A year ago Volodymyr and his men were firing all 40 barrels of their BM-21 Grad rocket launcher in one go. Now they can only afford to fire a few at a time at Russian targets.
“We haven’t got enough ammunition for our weapon,” he explains.
His unit, the 17th Tank Battalion, is still being called on to provide fire support to Ukrainian forces desperately clinging on to the edges of Bakhmut, the eastern Ukrainian city which Russia has spent months trying to capture.
Russian forces are getting ever closer to their goal of taking the city, but at enormous cost.
While we’re waiting in a line of trees, hidden from view, Volodymyr receives a call to fire his rocket launcher at a Russian mortar position about 15 kilometres away.
His men remove the branches camouflaging their vehicle. They drive towards an empty field about a kilometre away and quickly work out the range.
They elevate the rocket barrels towards the target while, out of sight, a Ukrainian drone hovering above assesses their accuracy.
They’re told their first rocket misses by about 50 metres, so they adjust the elevation and fire another two and quickly return to the trees for cover. This time they’re told they’ve hit the target.
Volodymyr however, is frustrated they can’t do more. “We could have provided more support to our guys who are dying there.”
He says Ukraine has already burned through its own stocks of Grad ammunition, so is relying on rockets sourced from other countries. Volodymyr says supplies are coming from the Czech Republic, Romania and Pakistan. He complains the rockets originating from Pakistan are “not of a good quality”.
Ukraine’s call for more weapons and ammunition has only become louder the longer the war has gone on. The focus now is preparing for a major offensive. But at the same time Ukraine is still having to expend huge resources on just maintaining its position.
Despite the recent arrival of modern weapons – like tanks and armoured vehicles – Ukraine remains heavily reliant on its older, Soviet-era arsenal.
The Russian-made Buk air defence system, which can target aircraft, drones and missiles, is still one of its prized possessions. We get rare access to see one further along the front line – also hidden in a wooded area.
This sophisticated weaponry has helped prevent Russia gaining control of the skies.
Josef, the Buk commander, tells me it’s “target number one for Russia”. This explains the extreme care taken to protect it. The long vehicle with its radar dome is buried in a deep trench covered with camouflage netting. On top are two grey missiles. Normally it carries four.
A cache of classified US documents was leaked online earlier this month – maps, charts and photos – revealing detailed intelligence gathered on the war.
I ask Josef if these were correct in highlighting an acute shortage of Buk missiles. “No, that’s not true,” he insists. But he does admit that the Buk is proving hard to maintain and Ukraine needs more.
“We haven’t got enough,” he says. “Parts break and we haven’t got spares because the factories that produce them are not in Ukraine.”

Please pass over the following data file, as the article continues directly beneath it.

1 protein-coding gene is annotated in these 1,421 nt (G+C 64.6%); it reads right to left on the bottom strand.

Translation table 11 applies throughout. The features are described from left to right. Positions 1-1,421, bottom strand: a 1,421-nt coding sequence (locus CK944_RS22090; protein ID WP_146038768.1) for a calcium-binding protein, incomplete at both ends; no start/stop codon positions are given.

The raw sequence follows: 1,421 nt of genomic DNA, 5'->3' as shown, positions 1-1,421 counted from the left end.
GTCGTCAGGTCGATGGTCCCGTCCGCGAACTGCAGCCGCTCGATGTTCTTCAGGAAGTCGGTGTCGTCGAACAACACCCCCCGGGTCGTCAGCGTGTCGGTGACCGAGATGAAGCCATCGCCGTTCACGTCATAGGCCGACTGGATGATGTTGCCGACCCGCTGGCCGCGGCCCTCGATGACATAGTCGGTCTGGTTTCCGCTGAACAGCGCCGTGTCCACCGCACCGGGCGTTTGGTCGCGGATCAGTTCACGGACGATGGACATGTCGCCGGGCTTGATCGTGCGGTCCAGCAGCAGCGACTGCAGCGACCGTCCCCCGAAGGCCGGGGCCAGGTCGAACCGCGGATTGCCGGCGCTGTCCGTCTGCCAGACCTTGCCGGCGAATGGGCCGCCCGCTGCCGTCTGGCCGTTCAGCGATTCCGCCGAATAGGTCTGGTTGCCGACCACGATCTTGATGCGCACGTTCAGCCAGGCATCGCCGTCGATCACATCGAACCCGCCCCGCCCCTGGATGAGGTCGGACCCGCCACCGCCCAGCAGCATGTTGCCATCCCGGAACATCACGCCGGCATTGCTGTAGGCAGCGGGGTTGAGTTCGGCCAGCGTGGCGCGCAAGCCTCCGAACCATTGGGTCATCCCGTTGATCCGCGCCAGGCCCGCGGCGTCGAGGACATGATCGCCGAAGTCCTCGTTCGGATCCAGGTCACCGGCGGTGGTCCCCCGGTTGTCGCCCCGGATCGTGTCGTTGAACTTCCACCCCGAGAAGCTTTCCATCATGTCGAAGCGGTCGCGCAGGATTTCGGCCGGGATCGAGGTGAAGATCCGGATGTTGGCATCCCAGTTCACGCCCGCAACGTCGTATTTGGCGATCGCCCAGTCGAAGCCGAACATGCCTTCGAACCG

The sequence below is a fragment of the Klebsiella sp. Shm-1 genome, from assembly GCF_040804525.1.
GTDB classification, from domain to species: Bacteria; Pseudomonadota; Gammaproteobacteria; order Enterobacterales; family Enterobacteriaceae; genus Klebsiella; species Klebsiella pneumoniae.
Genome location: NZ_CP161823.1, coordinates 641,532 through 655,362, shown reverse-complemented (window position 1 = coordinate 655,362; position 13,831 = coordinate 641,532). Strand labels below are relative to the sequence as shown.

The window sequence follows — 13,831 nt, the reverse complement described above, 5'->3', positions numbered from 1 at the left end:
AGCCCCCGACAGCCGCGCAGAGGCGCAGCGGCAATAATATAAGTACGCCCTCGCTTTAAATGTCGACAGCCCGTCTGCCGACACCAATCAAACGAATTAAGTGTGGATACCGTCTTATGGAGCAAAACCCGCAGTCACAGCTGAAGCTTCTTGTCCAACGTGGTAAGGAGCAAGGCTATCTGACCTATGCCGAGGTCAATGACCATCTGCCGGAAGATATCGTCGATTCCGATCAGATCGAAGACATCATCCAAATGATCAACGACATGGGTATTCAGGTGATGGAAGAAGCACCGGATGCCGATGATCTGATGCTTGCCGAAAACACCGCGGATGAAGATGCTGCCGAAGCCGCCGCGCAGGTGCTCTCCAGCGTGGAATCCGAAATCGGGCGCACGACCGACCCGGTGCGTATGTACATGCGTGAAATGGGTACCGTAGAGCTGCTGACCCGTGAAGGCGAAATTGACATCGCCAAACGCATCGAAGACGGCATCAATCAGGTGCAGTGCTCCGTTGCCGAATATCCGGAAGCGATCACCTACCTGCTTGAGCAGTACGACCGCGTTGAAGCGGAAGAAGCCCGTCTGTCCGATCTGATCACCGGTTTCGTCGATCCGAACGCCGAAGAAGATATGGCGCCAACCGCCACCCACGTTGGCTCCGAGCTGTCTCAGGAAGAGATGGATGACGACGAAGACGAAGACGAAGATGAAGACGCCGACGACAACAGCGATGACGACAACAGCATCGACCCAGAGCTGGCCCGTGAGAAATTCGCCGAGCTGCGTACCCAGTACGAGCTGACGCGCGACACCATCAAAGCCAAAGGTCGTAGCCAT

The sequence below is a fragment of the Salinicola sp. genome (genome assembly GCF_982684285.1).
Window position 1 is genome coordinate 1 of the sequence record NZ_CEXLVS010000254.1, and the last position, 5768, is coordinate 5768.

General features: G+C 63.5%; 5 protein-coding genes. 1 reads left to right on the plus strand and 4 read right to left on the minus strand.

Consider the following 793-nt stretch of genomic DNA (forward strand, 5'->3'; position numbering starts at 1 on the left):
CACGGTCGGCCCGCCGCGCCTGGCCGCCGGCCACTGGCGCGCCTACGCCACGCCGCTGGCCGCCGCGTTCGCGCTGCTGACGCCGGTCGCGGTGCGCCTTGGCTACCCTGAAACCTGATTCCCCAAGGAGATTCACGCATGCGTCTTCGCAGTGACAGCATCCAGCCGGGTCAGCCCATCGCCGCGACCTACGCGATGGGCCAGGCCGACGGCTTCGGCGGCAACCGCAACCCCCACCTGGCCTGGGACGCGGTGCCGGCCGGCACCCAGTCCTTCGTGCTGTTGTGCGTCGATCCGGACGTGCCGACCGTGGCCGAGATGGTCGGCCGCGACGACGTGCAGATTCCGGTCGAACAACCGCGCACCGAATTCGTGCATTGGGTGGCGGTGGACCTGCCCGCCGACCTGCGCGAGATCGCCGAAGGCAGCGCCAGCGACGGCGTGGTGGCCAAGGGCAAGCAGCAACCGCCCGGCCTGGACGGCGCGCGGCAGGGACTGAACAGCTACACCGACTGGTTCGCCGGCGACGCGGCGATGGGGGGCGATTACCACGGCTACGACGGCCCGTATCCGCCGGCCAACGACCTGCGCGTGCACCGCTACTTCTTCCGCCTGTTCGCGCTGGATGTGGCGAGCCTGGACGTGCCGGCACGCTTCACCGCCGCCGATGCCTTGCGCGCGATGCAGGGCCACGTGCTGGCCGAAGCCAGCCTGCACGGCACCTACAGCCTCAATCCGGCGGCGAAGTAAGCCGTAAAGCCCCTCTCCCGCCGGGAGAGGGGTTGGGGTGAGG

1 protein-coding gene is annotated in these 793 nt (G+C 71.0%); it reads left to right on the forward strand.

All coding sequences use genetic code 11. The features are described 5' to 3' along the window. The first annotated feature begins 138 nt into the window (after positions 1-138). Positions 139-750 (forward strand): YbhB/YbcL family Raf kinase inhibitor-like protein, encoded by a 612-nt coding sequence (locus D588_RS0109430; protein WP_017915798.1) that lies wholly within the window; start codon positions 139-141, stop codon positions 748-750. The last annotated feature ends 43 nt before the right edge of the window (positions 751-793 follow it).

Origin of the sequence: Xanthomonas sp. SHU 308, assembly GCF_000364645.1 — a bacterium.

Josef doesn’t only dispute some of the contents of those leaked US intelligence reports. He questions whether they have really revealed any secrets.
“Why should we be angry with the Americans?” he asks. “Because they gave information the Russians have had for 20 years? Ridiculous!” Russia, he believes, has always known about the capabilities of Ukraine’s armed forces.
But Russia still does not know the timing or place of Ukraine’s expected offensive. It will be key to taking back territory and relieving some of the pressure being felt along Ukraine’s 800 mile (1,300km) front. Wherever it happens Russia will have to redirect some of its forces.
But Ukraine too is having to arm and equip new units to conduct that offensive. Both sides are struggling to feed the front line.
We’re worried our Western allies are getting tired of helping usVolodymyr
At another location near Bakhmut, Ukrainian troops from its 80th Brigade are already expending hundreds of artillery rounds a day, to try to repel Russia’s advances.
They are already using some of the weapons supplied by the West. Serhiy and his men are operating a British made L119 light artillery gun. But Serhiy says they too are having to ration rounds. He says they’re firing on average 30 rounds a day.
“We’ve got enough people for the moment”, he says. “But we need ammunition. Ammunition is the most important.”
I ask Serhiy if this is the make or break year for Ukraine. “If we go on the offensive this year and retake our land, then we’ll win,” he replies. “But, if that doesn’t happen, then we don’t have the resources for the war to go on for another five to ten years.”
Volodymyr, the commander of the Grad, is even more blunt. “The country is exhausted, the economy too,” he says.
And he fears that if Ukraine’s action on the battlefield are not decisive this year then Western support may falter. “We are also worried our Western allies are getting tired of helping us.”